This development has improved intra-regional trade, and facilitated the movement of skilled personnel in the region, as well as deepened people-to-people exchanges.
Unlike in the past, it is now possible for SADC citizens to easily move within the region without first obtaining a visa, as most countries have signed bilateral agreements between themselves to remove any stringent measures.
One major achievement and step towards the free movement of goods and services was realised in November 2009 with the launch of the One-Stop Border Post (OSBP) at Chirundu between Zambia and Zimbabwe.
This has enabled travellers to be cleared just once for passage into another country, in contrast with the more cumbersome situation in which travellers have to be cleared on both sides of the border, thus reducing crossing time, saving most travellers money since they no longer spend long periods waiting to cross the border.
Another major economic milestone, the launch of the SADC Free Trade Area (FTA) in 2008, has allowed SADC citizens to get better products at lower prices due to increased production in the region.
By attaining FTA status, producers and consumers in the region benefit from a tariff-free trade for all goods originating within the region.
Furthermore, the FTA has increased intra-SADC trade.
For example, at its inception in 1980, intra-SADC trade was a mere five percent. However, the coming in of the FTA has seen an increase from 16.3 percent in 2008 to 21.6 percent in 2016 and 19.3 percent in 2018, according to the 40 Years of SADC: Enhancing Regional Cooperation and Integration publication.
With regard to energy development, more SADC citizens now have access to sustainable modern energy services.
This has been made possible through a number of initiatives including the establishment of the Southern African Power Pool (SAPP) – a regional body that coordinates the planning, generation, transmission and marketing of electricity on behalf of SADC Member State utilities.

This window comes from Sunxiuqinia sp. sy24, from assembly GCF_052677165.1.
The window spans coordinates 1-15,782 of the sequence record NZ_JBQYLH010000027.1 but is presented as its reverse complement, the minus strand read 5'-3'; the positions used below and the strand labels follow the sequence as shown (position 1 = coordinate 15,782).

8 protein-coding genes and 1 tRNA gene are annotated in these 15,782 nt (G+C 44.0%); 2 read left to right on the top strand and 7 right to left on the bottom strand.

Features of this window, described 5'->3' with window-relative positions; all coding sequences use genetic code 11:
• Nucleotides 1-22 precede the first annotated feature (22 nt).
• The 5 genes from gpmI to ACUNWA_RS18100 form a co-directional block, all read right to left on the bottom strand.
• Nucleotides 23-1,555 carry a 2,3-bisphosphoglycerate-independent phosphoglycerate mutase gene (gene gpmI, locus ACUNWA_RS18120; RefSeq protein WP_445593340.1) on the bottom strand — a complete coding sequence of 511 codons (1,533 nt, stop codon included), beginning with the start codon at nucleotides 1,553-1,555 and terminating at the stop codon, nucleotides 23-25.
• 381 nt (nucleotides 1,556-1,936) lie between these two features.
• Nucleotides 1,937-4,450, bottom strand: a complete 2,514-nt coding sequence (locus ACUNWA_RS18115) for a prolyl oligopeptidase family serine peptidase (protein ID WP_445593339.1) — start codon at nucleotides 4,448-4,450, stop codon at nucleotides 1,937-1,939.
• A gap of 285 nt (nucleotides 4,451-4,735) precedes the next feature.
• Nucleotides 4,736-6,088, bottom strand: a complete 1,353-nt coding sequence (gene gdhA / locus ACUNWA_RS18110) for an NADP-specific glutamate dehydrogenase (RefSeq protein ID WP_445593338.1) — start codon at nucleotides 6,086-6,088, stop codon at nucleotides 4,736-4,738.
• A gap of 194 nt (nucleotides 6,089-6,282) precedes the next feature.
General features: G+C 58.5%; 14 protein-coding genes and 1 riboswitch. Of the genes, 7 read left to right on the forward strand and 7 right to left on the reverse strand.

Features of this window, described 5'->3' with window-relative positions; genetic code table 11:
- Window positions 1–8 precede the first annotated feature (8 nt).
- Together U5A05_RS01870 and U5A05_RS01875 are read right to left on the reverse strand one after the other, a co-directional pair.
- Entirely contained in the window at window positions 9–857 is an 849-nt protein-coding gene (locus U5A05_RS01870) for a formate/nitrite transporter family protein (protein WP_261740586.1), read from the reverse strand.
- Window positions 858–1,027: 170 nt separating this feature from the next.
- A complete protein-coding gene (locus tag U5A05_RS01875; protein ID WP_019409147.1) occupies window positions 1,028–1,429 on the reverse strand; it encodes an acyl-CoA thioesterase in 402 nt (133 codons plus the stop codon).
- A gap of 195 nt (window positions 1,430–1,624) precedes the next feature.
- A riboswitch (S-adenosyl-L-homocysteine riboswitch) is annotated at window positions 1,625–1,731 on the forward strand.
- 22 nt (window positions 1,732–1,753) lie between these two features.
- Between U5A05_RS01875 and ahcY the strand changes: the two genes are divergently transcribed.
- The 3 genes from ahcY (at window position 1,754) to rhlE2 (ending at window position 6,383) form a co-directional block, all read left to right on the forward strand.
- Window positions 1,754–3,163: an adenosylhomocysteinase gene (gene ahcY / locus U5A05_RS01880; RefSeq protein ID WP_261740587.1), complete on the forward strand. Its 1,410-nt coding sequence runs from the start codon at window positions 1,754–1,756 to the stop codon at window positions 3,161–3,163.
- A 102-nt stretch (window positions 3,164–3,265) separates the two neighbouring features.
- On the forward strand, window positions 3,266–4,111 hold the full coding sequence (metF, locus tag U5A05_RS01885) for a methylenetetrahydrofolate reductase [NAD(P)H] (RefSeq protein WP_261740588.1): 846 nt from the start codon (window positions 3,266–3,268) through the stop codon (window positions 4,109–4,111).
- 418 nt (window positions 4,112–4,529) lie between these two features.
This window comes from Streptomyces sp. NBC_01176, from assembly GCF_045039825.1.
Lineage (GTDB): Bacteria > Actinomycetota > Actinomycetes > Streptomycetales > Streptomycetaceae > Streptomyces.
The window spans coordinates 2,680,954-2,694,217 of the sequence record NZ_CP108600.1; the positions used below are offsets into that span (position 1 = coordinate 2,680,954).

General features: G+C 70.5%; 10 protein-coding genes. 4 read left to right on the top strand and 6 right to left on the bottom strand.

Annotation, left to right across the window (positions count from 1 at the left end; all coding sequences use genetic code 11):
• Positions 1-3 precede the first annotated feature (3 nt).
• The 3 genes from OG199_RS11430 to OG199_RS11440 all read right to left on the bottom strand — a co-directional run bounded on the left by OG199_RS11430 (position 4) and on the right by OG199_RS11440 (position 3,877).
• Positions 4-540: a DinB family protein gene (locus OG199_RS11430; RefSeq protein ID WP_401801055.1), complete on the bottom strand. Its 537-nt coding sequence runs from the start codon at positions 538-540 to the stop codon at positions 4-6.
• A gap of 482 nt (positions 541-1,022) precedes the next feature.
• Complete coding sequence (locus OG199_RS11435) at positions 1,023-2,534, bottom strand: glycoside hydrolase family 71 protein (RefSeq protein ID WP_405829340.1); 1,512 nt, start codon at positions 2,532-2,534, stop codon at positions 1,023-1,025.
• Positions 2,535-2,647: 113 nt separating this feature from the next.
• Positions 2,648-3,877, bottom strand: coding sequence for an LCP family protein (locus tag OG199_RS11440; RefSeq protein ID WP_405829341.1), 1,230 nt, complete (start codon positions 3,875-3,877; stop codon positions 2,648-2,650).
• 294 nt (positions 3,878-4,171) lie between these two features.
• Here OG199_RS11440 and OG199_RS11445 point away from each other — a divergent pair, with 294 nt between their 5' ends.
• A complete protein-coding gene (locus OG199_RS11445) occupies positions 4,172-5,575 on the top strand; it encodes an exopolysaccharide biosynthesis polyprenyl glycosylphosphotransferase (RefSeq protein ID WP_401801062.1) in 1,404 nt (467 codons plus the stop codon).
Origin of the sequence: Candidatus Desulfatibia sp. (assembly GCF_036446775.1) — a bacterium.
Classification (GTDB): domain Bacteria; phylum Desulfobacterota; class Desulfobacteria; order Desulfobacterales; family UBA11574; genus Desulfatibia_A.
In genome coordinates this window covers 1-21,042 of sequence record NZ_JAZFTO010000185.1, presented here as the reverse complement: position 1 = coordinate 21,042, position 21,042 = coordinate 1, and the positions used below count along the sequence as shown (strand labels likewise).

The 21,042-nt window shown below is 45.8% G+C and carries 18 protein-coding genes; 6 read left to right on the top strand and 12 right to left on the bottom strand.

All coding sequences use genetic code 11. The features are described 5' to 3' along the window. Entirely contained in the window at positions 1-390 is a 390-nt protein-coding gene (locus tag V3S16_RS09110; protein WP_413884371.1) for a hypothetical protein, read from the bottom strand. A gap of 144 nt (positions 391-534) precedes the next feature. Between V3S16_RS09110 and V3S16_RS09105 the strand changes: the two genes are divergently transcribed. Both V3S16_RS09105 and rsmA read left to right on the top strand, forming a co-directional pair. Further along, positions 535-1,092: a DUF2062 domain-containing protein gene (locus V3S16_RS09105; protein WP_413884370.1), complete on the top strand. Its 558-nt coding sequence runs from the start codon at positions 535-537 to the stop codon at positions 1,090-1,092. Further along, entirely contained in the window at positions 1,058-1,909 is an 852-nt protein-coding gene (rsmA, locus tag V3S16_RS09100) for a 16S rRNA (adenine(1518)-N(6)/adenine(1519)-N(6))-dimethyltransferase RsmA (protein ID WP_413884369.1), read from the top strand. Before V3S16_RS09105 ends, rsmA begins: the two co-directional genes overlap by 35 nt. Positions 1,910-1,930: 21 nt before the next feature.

According to the 40 Years of SADC: Enhancing Regional Cooperation and Integration publication, the region has between 2008 and 2018 alone, commissioned a total of 24,554 Megawatts of new energy.
On the political scene, SADC has succeeded in consolidating peace and security.
Except for one or two trouble spots such the political situation in eastern DRC and northern Mozambique, SADC is considered as one of the most stable regions in Africa.
In fact, involvement of SADC to restore peace and stability in some of its Member States has given credence to the ability and effectiveness of the region to solve its own challenges without unnecessary outside interference.
“Armed with our intimate knowledge of historical developments across the region, SADC has provided leadership whenever political challenges have arisen in Member States,” President Nyusi said.
“Such timely interventions have helped to quell tension in situations that otherwise could be worsened.”
The 40 Years of SADC: Enhancing Regional Cooperation and Integration publication, which presents some of the achievements and milestones achieved by SADC since its formation in 1980 and its transformation from the Southern African Development Coordination Conference (SADCC) to SADC in 1992, was published by the SADC Secretariat in partnership with the Southern African Research and
Documentation Centre (SARDC).
The objective of the publication is to show how far SADC has progressed as a region, with a focus on how regional integration has benefitted citizens, thus promoting greater awareness and participation by the people of the region and their institutions in the process of regional integration. sardc.net